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Young volcanic rocks and ash

Young Volcanics Map

The volcanoes of Auckland city, central North Island and Taranaki are well known and they have erupted huge amounts of lava, ash and other products in the last two million years. These volcanoes typically stand proud of the landscape and have largely retained their original form. Other more subtle volcanic centres form harbours (e.g. Orakei Basin ) and lakes (e.g. Pupuke, Rotorua, Taupo).

There are many other volcanic centres less than 23 million years in age including those of Northland, Whangarei, Waitakere Ranges, Coromandel Peninsula, western Waikato, Banks Peninsula, Timaru and Dunedin/Otago Peninsula and some of these still have recognisable cone and crater forms.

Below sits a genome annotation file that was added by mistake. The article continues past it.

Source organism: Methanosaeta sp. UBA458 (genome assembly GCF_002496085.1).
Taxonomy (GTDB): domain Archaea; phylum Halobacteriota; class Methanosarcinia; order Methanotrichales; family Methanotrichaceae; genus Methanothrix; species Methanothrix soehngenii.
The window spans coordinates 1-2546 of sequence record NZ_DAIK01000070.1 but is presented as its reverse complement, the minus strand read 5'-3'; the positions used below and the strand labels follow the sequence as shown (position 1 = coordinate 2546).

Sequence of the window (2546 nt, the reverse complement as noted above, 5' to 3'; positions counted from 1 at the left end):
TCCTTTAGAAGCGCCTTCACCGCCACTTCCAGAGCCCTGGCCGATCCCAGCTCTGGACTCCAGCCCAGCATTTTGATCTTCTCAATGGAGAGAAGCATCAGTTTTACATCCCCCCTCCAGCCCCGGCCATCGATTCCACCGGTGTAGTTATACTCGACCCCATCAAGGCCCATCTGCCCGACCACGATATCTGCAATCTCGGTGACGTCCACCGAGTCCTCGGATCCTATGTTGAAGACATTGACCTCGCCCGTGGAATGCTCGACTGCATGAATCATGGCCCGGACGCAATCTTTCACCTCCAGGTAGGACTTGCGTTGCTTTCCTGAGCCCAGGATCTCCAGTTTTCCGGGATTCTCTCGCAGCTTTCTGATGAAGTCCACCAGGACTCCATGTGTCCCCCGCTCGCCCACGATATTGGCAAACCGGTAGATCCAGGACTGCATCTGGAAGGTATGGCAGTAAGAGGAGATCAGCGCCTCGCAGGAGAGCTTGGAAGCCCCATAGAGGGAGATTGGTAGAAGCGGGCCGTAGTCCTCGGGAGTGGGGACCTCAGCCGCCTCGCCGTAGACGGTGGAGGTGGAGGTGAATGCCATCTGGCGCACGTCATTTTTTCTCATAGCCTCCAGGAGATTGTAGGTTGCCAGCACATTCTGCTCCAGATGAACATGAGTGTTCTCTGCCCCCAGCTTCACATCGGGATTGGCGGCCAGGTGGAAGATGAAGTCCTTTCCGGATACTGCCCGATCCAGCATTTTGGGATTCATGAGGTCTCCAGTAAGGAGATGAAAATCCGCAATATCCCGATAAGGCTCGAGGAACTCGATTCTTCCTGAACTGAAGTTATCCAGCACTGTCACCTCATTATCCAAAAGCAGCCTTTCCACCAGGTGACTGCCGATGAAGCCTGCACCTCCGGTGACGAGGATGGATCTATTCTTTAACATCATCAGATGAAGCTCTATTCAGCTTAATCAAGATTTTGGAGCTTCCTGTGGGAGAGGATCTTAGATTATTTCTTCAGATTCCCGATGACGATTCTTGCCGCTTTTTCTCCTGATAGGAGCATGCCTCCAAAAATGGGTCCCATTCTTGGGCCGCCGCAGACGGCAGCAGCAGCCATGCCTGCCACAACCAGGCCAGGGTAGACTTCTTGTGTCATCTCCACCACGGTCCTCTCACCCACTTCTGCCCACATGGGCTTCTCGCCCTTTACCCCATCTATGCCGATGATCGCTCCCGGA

Geologists subdivide volcanic rocks in terms of their silica composition. Basalt is a low silica volcanic rock that has been the dominant product of the Northland, Auckland and South Island volcanoes. Taranaki, Waitakere Ranges, Tongariro National Park and much of Coromandel are formed largely of andesite, an eruptive rock with intermediate silica content.

The high silica volcanic rocks are rhyolite and ignimbrite and these are widespread in the Taupo and Rotorua area as well as parts of Coromandel Peninsula. The ignimbrite has resulted from highly explosive eruptions from at least seven huge supervolcanoes that have been active in the last two million years. These ignimbrite and associated ash deposits covered large parts of the North Island with their fall-out although subsequent rain and erosion would have quickly washed the thinner layers away in most places.

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